Published: Feb 09, 2013 07:00 PM
Modified: Feb 09, 2013 05:22 PM
Our farm has adjoined UNCs animal research facility in Bingham Township for 18 years.
The facility was redesigned in 2006 according to a university master plan. The small-scale quarantine facility was to become a state-of-the-art animal research campus , more than a dozen buildings, and lodging for 500 large animals.
The impetus for the plan was no doubt hope of winning an NIH construction grant. In 2010 UNC received a $14.5 million NIH stimulus grant, but had to return the funds after a series of wastewater system failures were exposed and the NIH inquired about multiple violations and improperly built infrastructure that was not shovel-ready.
The UNC animal research facility is located on watershed land and wetlands in southwest Orange Countys agricultural and residential zone, an area without municipal water or sewer. The streams on the property flow from Collins Creek into the Haw River and wind up in Jordan Lakes drinking water supply.
As the facilitys immediate neighbor, I have watched UNC try to transform what was essentially a run-down kennel into a research facility without properly thinking out the basics needed for such a project water, sewer, fire protection, environmental oversight and security.
In the universitys haste to win the NIH grant, it has cost taxpayers significantly.
An incorrectly designed and installed waste water system had to be shut down requiring a redesigned new system after the former system illegally spilled waste in an Orange County stream for close to eight weeks in 2009.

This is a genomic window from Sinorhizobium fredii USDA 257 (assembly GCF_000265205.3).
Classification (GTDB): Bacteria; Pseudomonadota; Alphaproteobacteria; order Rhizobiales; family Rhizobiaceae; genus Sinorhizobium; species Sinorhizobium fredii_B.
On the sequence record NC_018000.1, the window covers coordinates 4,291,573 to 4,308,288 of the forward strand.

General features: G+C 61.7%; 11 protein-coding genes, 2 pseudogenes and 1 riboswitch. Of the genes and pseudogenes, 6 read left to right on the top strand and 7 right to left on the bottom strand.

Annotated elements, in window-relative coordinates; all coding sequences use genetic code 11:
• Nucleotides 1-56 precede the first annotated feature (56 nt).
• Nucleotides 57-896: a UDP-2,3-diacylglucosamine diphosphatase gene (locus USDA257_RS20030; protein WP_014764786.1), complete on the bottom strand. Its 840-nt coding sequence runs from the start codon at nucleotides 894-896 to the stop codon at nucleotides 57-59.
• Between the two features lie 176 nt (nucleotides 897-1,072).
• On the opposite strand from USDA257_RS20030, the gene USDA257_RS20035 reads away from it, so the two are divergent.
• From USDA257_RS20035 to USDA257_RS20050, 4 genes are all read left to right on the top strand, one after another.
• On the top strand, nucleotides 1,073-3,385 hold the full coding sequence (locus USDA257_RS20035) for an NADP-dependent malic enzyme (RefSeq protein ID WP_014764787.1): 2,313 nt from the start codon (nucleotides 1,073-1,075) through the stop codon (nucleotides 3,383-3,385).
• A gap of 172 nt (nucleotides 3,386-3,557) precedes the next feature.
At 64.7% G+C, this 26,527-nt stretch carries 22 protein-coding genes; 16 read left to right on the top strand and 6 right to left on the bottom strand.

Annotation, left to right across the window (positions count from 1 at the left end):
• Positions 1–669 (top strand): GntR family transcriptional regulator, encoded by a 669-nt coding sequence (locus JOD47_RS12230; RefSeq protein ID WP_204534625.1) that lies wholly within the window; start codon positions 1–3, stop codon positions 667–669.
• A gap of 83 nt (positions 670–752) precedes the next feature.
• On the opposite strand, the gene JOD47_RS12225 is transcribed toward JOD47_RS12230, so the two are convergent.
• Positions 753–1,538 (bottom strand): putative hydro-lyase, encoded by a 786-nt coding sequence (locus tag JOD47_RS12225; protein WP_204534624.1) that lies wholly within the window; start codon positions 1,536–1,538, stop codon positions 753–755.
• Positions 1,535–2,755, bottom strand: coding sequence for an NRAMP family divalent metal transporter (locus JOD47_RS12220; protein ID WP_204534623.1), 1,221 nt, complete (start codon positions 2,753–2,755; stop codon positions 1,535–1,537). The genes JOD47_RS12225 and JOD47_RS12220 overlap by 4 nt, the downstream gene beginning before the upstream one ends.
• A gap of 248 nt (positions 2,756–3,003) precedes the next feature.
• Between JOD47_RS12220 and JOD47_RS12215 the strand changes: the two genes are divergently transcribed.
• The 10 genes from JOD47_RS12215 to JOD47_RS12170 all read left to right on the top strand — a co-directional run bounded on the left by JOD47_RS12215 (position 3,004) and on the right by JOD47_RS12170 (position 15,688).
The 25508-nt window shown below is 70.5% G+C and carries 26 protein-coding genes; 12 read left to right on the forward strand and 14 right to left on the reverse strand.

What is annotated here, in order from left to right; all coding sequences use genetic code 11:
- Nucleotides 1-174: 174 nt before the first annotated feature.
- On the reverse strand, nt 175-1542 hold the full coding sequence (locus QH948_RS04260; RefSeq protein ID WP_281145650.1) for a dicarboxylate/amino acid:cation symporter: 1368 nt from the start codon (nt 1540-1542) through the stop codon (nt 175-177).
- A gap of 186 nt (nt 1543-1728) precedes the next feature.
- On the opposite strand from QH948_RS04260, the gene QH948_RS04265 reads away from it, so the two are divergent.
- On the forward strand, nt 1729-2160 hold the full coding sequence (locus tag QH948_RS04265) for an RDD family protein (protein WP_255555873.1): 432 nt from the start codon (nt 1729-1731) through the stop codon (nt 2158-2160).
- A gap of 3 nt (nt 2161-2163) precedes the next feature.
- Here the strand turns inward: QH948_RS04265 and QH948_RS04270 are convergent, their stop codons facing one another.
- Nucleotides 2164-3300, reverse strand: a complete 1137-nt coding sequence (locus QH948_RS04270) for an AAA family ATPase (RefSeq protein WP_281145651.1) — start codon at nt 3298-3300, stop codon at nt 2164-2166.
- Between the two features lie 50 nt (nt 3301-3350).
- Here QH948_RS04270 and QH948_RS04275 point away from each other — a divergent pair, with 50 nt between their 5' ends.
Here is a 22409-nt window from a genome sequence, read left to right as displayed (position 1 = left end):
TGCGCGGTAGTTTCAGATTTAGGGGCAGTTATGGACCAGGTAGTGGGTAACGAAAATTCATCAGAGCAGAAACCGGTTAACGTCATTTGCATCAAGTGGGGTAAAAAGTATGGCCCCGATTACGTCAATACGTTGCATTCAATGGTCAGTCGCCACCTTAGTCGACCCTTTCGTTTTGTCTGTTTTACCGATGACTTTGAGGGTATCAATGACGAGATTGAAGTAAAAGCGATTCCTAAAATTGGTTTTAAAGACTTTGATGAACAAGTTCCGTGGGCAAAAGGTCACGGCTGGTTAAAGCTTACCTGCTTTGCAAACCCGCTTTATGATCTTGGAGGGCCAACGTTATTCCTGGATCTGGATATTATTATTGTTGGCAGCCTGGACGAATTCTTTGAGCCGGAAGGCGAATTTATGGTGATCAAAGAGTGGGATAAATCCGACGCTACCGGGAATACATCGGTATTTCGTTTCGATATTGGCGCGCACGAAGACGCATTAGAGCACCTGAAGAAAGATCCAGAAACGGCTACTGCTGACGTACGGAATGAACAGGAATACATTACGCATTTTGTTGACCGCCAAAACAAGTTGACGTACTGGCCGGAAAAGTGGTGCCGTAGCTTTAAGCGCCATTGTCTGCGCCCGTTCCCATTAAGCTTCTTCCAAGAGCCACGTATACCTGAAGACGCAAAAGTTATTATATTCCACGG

Toxic solvents, improperly dumped by subcontractors at the site, contaminated the septic system as well requiring a costly hazardous waste clean-up. New very noisy chillers had to be replaced with quiet ones after neighbors vociferously complained, many small bulk LP propane tanks operated without state approval and improperly sited were replaced with two large tanks and sited without county site plan approval, and an incinerator used for UNC hospital waste was removed after neighbors alerted state officials to a fire resulting from its malfunction. Millions of dollars have been wasted as a result of lack of oversight by UNC.
And now, as if this careless waste of taxpayer money was not enough, the university has quietly bought out two of my neighbors two residential properties and a tract of raw land. What did this cost taxpayers? $800,000 plus whatever it will cost to demolish the homes, which according to the State of North Carolina Property Office, UNC intends to do. This is after we were informed by Bob Lowman that UNC did not have the funds to put in a water holding tank to be used for fire safety at the site.
And why did UNC buy out my neighbors? These properties do not appear on UNCs 2006 Master Plan. UNCs tTrustees and Board of Governors approved the campus expansion and used federal research grant funds to acquire the properties, but the university has not disclosed whether the added 20 acres will be used for research.
The UNC animal research facility has been operated out in rural Orange County without sufficient oversight. While there has been some transparency, most of it has been reactive and after the fact. Many of the facts are buried deep in UNC document storage.
So after observing these sequences of events I ask myself. How can all of these mistakes be made without repercussions?
UNC spokesman, Bob Lowman, invited readers in a recent commentary to Get Facts About Bingham. I am trying.